testing on the people who believed that they were genetically

disposed to depression.

Personalized genetic testing for susceptibility to depression and

other mental disorders is already common among the general

public and will most likely become even more prevalent in the

future. Ahn thinks the popularity of genetic testing keeps growing

because it promises easy answers, even if they may be misleading.

“Genetic testing is a way for people to simplify this complicated

world, but problems arise with oversimplifying,” said Ahn.

Celebrating only the beneficial aspects of genetic testing overlooks

its negative implications, potentially leading to tragic clinical

effects. For example, this study showed that genetic testing for

depression could actually increase one’s risk for depression, because

test results showing genetic predisposition to depression exacerbate

people’s pessimism in their ability to cope with and overcome

depressive symptoms. This negative consequence of genetic

testing is especially concerning because faith in one’s own possibility

of overcoming depression can be a self-fulfilling prophecy,

so abandoning self-confidence can prevent improvement.

The researchers hope their results will spark thoughtful consideration

of genetic testing. “I would like for people who are otherwise

gung-ho about rolling out genetic testing in all fields to be

more cautious,” said Lebowitz.

COURTESY OF DR. AHN

Photograph shows closed container of “Saliva Self-Testing Kit for

5-Hydroxylindoleacetic Acid,” the fake genetic testing kit used in

the study.

8 Yale Scientific Magazine March 2018 www.yalescientific.org


ecology

NEWS

THE SINGLE BIRDS’ BAR

The evolution of super-black feathers in birds-of-paradise

BY MIRIAM ROSS

IMAGE COURTESY OF WIKIPEDIA

The feathers of the superblack bird of paradise trap all of the light.

Just like a teenager before a first date, male birds-of-paradise

spend hours checking their looks and practicing their dance

moves. But unlike a teenager, who might change clothes five

times before leaving the house, male birds-of-paradise wear the

same outfit their whole life, so they make it as flashy as possible.

Their plumage is astonishingly black, much more so than any tuxedo.

A new study by Yale researchers Todd Harvey and Richard

Prum examined what causes the velvety, super-black quality in

the feathers of these birds.

Understanding the processes behind bird coloration is important

to understand evolution, sexual selection, and speciation.

Birds-of-paradise have some of the most intricate courtship

dances and feather coloration in the world, making them

ideal to study. The researchers hypothesized that the birds’ super-black

feathers evolved to intensify the perceived brightness

of neighboring colorful feather patches, appealing more to females

during the courtship dance.

Two processes contribute to bird feather coloration. Molecular

pigments absorb light only at specific wavelengths, reflecting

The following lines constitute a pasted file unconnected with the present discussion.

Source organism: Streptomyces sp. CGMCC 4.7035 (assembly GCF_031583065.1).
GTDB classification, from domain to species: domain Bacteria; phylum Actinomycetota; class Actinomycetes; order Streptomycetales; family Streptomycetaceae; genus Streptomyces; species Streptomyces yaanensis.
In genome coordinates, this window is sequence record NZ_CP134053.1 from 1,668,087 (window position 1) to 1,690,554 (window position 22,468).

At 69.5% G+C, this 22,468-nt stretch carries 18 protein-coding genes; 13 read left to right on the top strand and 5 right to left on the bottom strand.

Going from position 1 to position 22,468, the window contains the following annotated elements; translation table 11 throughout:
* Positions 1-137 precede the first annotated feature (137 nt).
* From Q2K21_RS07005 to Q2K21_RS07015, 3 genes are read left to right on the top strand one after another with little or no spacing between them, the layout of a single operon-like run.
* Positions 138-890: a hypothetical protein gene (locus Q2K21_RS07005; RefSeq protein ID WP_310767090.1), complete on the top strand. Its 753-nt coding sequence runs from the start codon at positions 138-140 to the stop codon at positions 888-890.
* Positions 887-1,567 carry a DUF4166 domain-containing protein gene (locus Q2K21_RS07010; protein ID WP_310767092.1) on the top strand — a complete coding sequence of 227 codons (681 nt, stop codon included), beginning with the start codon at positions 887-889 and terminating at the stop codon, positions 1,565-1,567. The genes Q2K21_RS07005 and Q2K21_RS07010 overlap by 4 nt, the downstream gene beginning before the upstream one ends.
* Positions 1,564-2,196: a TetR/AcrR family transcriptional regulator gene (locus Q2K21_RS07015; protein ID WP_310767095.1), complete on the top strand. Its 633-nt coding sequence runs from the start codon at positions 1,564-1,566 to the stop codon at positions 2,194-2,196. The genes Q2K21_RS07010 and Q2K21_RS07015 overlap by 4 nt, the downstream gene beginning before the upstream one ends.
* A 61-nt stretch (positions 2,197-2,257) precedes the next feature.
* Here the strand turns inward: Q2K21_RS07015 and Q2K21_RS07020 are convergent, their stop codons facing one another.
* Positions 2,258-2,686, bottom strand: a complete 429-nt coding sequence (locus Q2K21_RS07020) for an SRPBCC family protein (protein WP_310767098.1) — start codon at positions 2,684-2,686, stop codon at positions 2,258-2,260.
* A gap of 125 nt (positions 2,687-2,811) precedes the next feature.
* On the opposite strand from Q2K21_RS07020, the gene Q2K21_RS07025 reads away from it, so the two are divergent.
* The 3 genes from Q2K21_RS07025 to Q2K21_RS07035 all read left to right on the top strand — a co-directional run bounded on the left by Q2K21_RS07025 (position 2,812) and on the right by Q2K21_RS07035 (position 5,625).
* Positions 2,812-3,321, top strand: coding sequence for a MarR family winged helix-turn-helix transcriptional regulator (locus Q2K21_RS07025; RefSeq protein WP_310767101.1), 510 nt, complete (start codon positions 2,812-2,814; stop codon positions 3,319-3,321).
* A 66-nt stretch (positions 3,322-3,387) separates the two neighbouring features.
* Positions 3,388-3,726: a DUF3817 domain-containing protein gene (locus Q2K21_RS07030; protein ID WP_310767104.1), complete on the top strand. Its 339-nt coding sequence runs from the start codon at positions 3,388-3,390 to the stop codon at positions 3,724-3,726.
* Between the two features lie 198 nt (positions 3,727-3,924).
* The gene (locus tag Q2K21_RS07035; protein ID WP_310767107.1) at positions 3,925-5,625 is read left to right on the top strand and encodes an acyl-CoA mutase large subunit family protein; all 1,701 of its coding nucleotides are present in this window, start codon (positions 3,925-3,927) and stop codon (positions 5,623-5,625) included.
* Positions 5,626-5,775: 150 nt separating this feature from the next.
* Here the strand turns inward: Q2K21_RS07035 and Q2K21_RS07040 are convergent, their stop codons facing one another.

the rest to produce color. The second process, known as structural

absorption, generates color by scattering light at multiple

angles. In both cases, we see the reflected light as color. A material

that reflects all light will appear white, and a material that

absorbs all light will look black.

The researchers discovered that the birds’ super-black color

comes from this second process of structural absorption. When

light is scattered, the feather absorbs some of that scattered light.

By causing more scattering, structurally absorbent objects like

bird feathers can take in more light and appear much darker.

Bird-of-paradise feathers look so black because they are essentially

trapping all the light.

The researchers studied the function of this structural absorption

in feathers from seven different bird-of-paradise species.

They discovered that super-black feathers structurally absorbed

99.95% of incoming light, the most efficient rate of any natural

material. The shape, position, and texture of feather barbs and

barbules, hook-like structures holding the feather together, all

affect the coloration. The experimenters found that the barbule

arrays of super-black feathers tilted vertically, forming deep and

curved structural cavities.

The scientists hypothesized that the tilted feather microstructure,

combined with the courtship dance, evolved to elevate vibrant

feathers to their maximal brilliance. In both butterflies and

birds-of-paradise, super-black areas are located next to structurally

colorful feathers. The super-black feathers make other colors

appear brighter by eliminating the environmental signals females

typically use to judge color intensity. Specifically, they override

specular highlights, the spots of light that show up on illuminated

shiny objects, and define physical boundaries. The feathers absorb

all the incident light, making the neighboring colors seem so radiant

they lose their boundaries and hover in space.

The researchers also found that super-black feathers have a

strong directional reflectance bias, making them look darkest

when facing a viewer head on. Male birds-of-paradise strut their

stuff at a particular angle relative to watchful females, consistent

with the optimal angle for a super-black appearance.

However, only feathers used in the courtship dance were super-black.

Other feathers, such as those on the birds’ backs, reflected

more light. The difference in structure and color between

feathers involved in the courtship dance and those that are not

was striking, suggesting a highly specialized purpose. “Other organisms

that evolved super-black, a West African viper, or a butterfly...in

both cases they evolve this super-black material for a

different purpose than our birds-of-paradise,” said Harvey. “Our